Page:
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SPRING HOPE — Town officials are putting around the idea of developing stronger rules for golf cart use on public streets.
The conversation kicked off during last week’s budget meeting when Commissioner Ricky Tucker asked Police Chief Nathan Gant about carts driving around town late at night.
“At midnight I saw kids driving around a golf cart,” Tucker said. “I’d hate to see them get hit by a car.”
Gant said he’s been studying the issue and has looked at other towns’ rules. He said regulations should reflect Spring Hope’s circumstances rather than mimic those written for a golf resort town like Myrtle Beach, South Carolina.
“I don’t want the rules to be too light or too hard,” Gant said. “I’m trying to find a happy medium.”
Gant said he’s considered a golf cart permit, but the coronavirus pandemic, business shutdown and stay-at-home order sidelined any plans to move forward.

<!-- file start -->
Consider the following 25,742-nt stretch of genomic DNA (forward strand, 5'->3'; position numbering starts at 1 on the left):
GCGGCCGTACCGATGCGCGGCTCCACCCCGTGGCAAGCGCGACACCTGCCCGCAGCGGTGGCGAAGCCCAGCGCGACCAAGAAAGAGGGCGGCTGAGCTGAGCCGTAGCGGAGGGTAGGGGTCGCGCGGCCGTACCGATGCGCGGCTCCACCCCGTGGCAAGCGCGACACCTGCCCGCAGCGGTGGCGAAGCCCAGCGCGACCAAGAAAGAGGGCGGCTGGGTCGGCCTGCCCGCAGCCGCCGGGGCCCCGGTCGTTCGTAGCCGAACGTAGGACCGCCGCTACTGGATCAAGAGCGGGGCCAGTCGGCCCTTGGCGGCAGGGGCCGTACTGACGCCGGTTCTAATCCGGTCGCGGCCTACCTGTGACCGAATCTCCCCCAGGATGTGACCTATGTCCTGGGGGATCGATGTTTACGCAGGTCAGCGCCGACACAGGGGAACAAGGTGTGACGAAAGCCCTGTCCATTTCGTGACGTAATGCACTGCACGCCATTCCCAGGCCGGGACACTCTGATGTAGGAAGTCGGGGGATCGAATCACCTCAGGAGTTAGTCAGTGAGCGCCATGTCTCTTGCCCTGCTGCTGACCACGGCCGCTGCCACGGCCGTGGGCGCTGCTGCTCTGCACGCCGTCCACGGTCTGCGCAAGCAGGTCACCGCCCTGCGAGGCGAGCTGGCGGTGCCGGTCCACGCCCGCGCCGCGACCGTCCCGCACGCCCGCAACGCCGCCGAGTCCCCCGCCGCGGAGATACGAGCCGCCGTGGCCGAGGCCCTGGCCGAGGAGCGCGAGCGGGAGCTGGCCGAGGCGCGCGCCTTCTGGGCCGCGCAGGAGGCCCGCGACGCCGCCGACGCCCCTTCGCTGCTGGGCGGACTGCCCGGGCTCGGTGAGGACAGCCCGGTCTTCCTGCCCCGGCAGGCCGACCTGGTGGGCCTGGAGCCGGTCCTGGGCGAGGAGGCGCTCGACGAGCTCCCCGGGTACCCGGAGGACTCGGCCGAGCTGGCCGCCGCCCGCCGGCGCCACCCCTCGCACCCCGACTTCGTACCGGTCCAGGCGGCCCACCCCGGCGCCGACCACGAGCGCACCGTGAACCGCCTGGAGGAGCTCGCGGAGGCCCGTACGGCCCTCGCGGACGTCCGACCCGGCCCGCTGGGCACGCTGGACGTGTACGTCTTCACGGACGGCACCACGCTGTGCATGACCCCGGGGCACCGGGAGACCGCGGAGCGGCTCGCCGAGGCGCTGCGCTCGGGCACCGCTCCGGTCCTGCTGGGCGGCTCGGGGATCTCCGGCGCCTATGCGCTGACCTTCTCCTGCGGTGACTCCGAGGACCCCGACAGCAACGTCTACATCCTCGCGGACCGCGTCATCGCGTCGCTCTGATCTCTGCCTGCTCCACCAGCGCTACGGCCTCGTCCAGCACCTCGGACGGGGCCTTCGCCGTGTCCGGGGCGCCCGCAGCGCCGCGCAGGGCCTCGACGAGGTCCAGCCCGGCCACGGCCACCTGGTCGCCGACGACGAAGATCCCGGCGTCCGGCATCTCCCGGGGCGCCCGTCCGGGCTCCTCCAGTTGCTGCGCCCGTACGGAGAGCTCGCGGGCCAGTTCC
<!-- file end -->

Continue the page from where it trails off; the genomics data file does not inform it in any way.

As is, the town follows the state-established minimum guidelines, which include a law that no one under 16 is allowed to operate a golf cart on a public street, road or highway.
A golf cart is defined in state statute as a “vehicle designed and manufactured for operation on a golf course for sporting or recreational purposes and that is not capable of exceeding speeds of 20 mph.”
N.C. General Statute 153 allows local governments to require the registration of golf carts; charge a fee for the registration; specify who is authorized to operate golf carts; and specify the required equipment, load limits and the hours and methods of operation of golf carts.
There’s nothing stopping the town from adopting stricter policies.